Japan's former prime minister says he feared early in the March nuclear crisis that it might become many times worse than the Chornobyl disaster and threaten the country's survival.
Naoto Kan says now he imagined "deserted scenes of Tokyo without a single man" and the need to evacuate tens of millions of people.
"It was truly a spine-chilling thought," Kan said in an interview with the Tokyo Shimbun daily published Wednesday.
Kan said those images flashed in his mind during the first week of the crisis, when information coming from the radiation-leaking Fukushima Dai-ichi plant was sketchy and he was told that its operator, Tokyo Electric Power Co., was considering pulling out its staff. TEPCO has since said that it never planned to withdraw from the plant.
Kan, who resigned last week amid criticism over his administration's handling of the disaster, said when he heard that cooling systems had failed at the nuclear plant soon after it was damaged by a March 11 tsunami, he understood the gravity of the situation.
"The power was totally lost and there was no cooling capacity. I knew what that meant. So I thought, 'This is going to be a disaster."'
Much worse than initial report
Kan said crisis management at the plant failed because the emergency plans included no scenario for a total power failure.
Authorities have since said that the cores of three of the six reactors melted down — much worse than they said initially — spewing about one-sixth the radiation emitted by the accident at Chornobyl.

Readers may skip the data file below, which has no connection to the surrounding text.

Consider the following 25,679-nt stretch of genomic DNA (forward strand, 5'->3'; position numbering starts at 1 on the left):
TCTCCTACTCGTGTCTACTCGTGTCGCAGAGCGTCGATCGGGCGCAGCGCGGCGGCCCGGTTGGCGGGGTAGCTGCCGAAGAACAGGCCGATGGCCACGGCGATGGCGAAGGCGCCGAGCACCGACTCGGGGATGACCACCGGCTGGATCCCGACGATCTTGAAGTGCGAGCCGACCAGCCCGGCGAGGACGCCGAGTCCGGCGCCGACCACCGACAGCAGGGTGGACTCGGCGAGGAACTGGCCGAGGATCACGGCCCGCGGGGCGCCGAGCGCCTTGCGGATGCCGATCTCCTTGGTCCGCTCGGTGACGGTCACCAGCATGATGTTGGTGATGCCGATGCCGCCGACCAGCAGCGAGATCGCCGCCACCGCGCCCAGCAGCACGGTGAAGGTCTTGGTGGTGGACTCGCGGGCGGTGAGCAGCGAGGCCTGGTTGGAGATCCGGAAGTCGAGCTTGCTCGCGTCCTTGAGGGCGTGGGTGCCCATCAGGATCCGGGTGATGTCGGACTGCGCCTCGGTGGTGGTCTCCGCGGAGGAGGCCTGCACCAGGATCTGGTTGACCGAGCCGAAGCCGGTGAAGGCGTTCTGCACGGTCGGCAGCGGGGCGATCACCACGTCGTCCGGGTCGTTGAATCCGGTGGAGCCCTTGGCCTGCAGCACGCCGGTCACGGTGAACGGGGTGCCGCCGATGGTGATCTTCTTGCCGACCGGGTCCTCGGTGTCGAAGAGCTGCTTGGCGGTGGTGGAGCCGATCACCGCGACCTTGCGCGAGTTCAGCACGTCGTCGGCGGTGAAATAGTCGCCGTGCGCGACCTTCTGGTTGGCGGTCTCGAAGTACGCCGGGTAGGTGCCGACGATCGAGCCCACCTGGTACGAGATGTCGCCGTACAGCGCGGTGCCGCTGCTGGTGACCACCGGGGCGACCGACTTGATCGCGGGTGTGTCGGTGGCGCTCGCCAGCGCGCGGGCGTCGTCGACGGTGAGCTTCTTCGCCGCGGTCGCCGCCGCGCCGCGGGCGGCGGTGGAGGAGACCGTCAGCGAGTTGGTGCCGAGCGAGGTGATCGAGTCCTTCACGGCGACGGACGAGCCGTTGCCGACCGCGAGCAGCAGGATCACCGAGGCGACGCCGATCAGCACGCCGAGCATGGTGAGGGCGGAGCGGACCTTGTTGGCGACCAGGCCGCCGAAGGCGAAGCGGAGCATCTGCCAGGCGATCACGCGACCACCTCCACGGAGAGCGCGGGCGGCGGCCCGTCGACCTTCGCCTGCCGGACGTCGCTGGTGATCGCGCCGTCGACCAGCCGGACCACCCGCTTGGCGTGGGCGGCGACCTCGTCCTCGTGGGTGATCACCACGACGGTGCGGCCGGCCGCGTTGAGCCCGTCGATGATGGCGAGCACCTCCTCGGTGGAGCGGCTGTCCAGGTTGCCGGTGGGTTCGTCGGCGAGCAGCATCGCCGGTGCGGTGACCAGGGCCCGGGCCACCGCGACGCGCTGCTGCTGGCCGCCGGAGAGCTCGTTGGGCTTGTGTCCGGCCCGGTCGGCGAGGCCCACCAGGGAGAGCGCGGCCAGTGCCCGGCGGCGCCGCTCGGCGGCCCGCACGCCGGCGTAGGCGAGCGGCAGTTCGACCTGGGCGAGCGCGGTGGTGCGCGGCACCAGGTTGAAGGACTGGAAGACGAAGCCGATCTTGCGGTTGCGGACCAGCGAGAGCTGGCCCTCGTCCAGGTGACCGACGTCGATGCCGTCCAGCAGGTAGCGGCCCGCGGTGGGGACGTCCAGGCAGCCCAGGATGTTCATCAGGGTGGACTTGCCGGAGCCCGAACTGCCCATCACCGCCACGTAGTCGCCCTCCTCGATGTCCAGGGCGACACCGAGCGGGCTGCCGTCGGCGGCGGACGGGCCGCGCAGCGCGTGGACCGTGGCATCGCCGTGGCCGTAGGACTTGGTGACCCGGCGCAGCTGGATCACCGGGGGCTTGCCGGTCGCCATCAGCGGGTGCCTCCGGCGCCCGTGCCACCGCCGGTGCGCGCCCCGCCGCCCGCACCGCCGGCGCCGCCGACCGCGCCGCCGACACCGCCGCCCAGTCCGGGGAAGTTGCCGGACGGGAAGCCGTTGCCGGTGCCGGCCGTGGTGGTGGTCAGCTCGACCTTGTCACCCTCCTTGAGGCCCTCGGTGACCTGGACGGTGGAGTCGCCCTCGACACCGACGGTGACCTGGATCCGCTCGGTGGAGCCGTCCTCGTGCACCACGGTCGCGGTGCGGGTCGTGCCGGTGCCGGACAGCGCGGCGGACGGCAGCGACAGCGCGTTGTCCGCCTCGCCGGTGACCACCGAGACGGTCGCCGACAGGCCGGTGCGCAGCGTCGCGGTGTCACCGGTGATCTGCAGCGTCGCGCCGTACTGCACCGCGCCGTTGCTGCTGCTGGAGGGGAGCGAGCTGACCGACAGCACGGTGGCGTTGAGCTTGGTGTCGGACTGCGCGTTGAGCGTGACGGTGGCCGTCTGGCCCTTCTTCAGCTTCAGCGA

In Madrid Wednesday, crews in Japan that worked to bring the damaged Fukushima Dai-ichi nuclear plant under control after won a Prince of Asturias humanitarian award, the foundation behind the prize said.
The foundation said the crews had risked their lives to save others by struggling to keep the radiation disaster from spreading.
It singled out three specific groups of workers: employees of the TEPCO company that operated the plant, firefighters that worked to keep the plant cool, and armed forces personnel who used helicopters to splash the plant with water, inspect it from the air, cordon off an exclusion zone or evacuate people.
'Withdrawing from the plant was out of the question. If that had happened, Tokyo would have been deserted by now.' —Former Japan PM Naoto Kan
The statement said that those involved represent "the highest values of the human condition."
Kan said he heard from then-trade minister Banri Kaieda after a series of hydrogen explosions that TEPCO was considering pulling out staff from the nuclear plant.
Without staff to cool the overheated reactors, Kan said he knew the reactors and spent nuclear fuel stored in pools would "rapidly melt down and release massive amounts of radiation."
He said he summoned then-TEPCO president Masataka Shimizu for an explanation, but he "never told me anything clearly."
"Withdrawing from the plant was out of the question. If that had happened, Tokyo would have been deserted by now. It was a critical moment for Japan's survival. It could have been a disaster leaking dozens of times more radiation than Chornobyl," he said.
"Japan was facing the possibility of a collapse" at that time, he said in a separate interview published Wednesday by the Mainichi newspaper. "I was under an enormous sense of crisis."
The Fukushima complex is about 225 kilometres northeast of Tokyo. The greater Tokyo area has more than 30 million people.
Some 100,000 people from around the plant have been evacuated. While the amount of radiation leaking from the plant has dropped significantly, authorities say accumulated radiation in the soil and vegetation may make it difficult for residents to return to their homes for some time, perhaps years.